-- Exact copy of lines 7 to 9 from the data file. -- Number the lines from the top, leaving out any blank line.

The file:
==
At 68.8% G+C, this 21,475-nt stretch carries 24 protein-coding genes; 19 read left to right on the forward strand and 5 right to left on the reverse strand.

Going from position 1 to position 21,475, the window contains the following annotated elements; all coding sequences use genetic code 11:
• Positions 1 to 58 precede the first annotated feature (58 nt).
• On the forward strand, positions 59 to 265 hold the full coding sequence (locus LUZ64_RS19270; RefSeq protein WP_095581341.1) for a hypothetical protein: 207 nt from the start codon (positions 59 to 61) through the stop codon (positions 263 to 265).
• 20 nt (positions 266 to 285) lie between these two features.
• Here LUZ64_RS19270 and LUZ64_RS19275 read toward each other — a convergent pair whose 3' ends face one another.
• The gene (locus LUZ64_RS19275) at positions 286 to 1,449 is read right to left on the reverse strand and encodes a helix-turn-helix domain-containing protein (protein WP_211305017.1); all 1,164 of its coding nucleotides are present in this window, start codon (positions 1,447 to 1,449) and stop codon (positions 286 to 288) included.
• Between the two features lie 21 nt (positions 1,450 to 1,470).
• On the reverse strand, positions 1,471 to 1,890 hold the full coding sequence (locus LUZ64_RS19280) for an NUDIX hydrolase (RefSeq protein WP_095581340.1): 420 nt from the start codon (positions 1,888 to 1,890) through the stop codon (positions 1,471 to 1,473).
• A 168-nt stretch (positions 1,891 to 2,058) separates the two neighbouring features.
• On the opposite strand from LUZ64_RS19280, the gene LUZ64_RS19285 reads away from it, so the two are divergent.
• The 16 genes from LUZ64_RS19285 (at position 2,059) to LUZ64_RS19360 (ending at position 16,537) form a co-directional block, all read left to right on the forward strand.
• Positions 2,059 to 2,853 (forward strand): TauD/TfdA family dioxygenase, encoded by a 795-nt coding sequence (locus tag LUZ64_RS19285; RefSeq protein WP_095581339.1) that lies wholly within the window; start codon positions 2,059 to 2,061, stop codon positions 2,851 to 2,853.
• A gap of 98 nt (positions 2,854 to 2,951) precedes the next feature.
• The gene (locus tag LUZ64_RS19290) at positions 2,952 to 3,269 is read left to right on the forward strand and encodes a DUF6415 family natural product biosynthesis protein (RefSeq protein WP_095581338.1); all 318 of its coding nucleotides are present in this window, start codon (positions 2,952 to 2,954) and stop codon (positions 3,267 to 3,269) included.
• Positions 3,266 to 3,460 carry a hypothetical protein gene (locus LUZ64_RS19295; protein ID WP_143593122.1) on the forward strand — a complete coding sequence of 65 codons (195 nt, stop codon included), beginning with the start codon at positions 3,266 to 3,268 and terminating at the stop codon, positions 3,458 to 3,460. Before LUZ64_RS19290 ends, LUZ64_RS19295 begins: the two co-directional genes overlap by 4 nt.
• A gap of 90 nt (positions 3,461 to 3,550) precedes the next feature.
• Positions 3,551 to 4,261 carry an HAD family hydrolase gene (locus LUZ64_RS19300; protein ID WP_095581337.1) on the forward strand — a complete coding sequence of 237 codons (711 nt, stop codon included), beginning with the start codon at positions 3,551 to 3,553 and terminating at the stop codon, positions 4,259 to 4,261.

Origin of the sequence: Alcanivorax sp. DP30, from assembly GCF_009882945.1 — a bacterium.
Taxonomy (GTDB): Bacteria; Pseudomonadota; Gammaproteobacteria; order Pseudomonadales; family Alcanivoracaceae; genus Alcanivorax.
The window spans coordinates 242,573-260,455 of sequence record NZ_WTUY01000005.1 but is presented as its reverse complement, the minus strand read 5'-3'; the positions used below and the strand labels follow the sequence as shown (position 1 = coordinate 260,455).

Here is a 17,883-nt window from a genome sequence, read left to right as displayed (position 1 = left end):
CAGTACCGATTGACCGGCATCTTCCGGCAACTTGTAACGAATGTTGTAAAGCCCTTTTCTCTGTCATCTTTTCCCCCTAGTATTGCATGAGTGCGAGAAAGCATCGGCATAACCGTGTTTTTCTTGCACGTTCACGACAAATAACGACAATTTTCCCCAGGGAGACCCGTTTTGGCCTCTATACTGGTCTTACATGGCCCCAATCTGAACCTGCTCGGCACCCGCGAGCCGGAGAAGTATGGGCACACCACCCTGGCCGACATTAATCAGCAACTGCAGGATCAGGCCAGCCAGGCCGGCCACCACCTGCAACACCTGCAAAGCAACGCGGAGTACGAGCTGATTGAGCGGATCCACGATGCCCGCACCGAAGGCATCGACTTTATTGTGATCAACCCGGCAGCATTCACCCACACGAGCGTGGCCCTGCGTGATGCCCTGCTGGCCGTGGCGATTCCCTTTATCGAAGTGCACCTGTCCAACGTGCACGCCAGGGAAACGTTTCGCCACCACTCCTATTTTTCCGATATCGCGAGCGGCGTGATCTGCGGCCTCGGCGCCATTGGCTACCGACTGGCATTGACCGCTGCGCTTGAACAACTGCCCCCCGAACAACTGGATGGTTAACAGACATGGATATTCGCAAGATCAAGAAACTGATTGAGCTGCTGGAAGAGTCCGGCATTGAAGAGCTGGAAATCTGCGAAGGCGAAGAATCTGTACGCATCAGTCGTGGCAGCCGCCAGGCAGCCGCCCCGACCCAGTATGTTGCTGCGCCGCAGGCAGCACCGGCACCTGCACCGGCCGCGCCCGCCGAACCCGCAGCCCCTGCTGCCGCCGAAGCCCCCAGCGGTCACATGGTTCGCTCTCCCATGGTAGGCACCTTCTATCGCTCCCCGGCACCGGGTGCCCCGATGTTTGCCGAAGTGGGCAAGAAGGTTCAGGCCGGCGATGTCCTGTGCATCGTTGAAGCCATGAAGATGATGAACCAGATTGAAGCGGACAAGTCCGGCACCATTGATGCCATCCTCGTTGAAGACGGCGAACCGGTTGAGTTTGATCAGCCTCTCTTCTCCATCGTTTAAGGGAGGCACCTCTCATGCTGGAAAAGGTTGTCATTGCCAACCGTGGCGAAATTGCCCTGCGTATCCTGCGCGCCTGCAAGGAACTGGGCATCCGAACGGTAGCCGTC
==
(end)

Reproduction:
• The gene (locus LUZ64_RS19275) at positions 286 to 1,449 is read right to left on the reverse strand and encodes a helix-turn-helix domain-containing protein (protein WP_211305017.1); all 1,164 of its coding nucleotides are present in this window, start codon (positions 1,447 to 1,449) and stop codon (positions 286 to 288) included.
• Between the two features lie 21 nt (positions 1,450 to 1,470).
• On the reverse strand, positions 1,471 to 1,890 hold the full coding sequence (locus LUZ64_RS19280) for an NUDIX hydrolase (RefSeq protein WP_095581340.1): 420 nt from the start codon (positions 1,888 to 1,890) through the stop codon (positions 1,471 to 1,473).